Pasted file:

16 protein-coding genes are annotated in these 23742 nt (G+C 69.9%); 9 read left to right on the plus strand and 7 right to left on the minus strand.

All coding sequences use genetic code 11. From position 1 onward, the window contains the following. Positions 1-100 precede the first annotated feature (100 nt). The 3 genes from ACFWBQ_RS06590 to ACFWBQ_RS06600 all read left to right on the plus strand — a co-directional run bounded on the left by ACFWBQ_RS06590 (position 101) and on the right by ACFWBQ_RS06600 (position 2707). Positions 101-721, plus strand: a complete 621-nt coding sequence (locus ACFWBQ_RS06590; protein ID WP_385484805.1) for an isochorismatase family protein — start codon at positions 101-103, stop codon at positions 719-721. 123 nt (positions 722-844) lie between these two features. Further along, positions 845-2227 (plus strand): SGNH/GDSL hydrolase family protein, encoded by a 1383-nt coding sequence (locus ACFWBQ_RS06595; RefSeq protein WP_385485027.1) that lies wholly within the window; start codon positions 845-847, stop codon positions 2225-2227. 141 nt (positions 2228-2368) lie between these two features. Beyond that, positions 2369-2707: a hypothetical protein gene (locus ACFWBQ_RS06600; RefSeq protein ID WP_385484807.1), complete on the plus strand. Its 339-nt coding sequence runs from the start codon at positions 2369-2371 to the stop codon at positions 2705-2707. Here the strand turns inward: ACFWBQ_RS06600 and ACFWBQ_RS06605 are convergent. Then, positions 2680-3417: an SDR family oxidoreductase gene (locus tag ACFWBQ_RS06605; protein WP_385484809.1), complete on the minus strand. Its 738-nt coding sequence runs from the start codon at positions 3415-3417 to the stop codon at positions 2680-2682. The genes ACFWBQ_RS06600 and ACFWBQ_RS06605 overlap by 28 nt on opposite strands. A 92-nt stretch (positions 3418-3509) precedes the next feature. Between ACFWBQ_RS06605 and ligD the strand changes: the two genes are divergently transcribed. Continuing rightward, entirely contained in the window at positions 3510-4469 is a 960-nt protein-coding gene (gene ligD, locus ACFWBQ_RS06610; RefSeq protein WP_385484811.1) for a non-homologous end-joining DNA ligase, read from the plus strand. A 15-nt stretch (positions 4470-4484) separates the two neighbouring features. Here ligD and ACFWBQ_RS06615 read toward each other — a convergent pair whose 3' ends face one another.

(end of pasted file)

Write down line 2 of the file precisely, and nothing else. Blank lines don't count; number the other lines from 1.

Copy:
All coding sequences use genetic code 11. From position 1 onward, the window contains the following. Positions 1-100 precede the first annotated feature (100 nt). The 3 genes from ACFWBQ_RS06590 to ACFWBQ_RS06600 all read left to right on the plus strand — a co-directional run bounded on the left by ACFWBQ_RS06590 (position 101) and on the right by ACFWBQ_RS06600 (position 2707). Positions 101-721, plus strand: a complete 621-nt coding sequence (locus ACFWBQ_RS06590; protein ID WP_385484805.1) for an isochorismatase family protein — start codon at positions 101-103, stop codon at positions 719-721. 123 nt (positions 722-844) lie between these two features. Further along, positions 845-2227 (plus strand): SGNH/GDSL hydrolase family protein, encoded by a 1383-nt coding sequence (locus ACFWBQ_RS06595; RefSeq protein WP_385485027.1) that lies wholly within the window; start codon positions 845-847, stop codon positions 2225-2227. 141 nt (positions 2228-2368) lie between these two features. Beyond that, positions 2369-2707: a hypothetical protein gene (locus ACFWBQ_RS06600; RefSeq protein ID WP_385484807.1), complete on the plus strand. Its 339-nt coding sequence runs from the start codon at positions 2369-2371 to the stop codon at positions 2705-2707. Here the strand turns inward: ACFWBQ_RS06600 and ACFWBQ_RS06605 are convergent. Then, positions 2680-3417: an SDR family oxidoreductase gene (locus tag ACFWBQ_RS06605; protein WP_385484809.1), complete on the minus strand. Its 738-nt coding sequence runs from the start codon at positions 3415-3417 to the stop codon at positions 2680-2682. The genes ACFWBQ_RS06600 and ACFWBQ_RS06605 overlap by 28 nt on opposite strands. A 92-nt stretch (positions 3418-3509) precedes the next feature. Between ACFWBQ_RS06605 and ligD the strand changes: the two genes are divergently transcribed. Continuing rightward, entirely contained in the window at positions 3510-4469 is a 960-nt protein-coding gene (gene ligD, locus ACFWBQ_RS06610; RefSeq protein WP_385484811.1) for a non-homologous end-joining DNA ligase, read from the plus strand. A 15-nt stretch (positions 4470-4484) separates the two neighbouring features. Here ligD and ACFWBQ_RS06615 read toward each other — a convergent pair whose 3' ends face one another.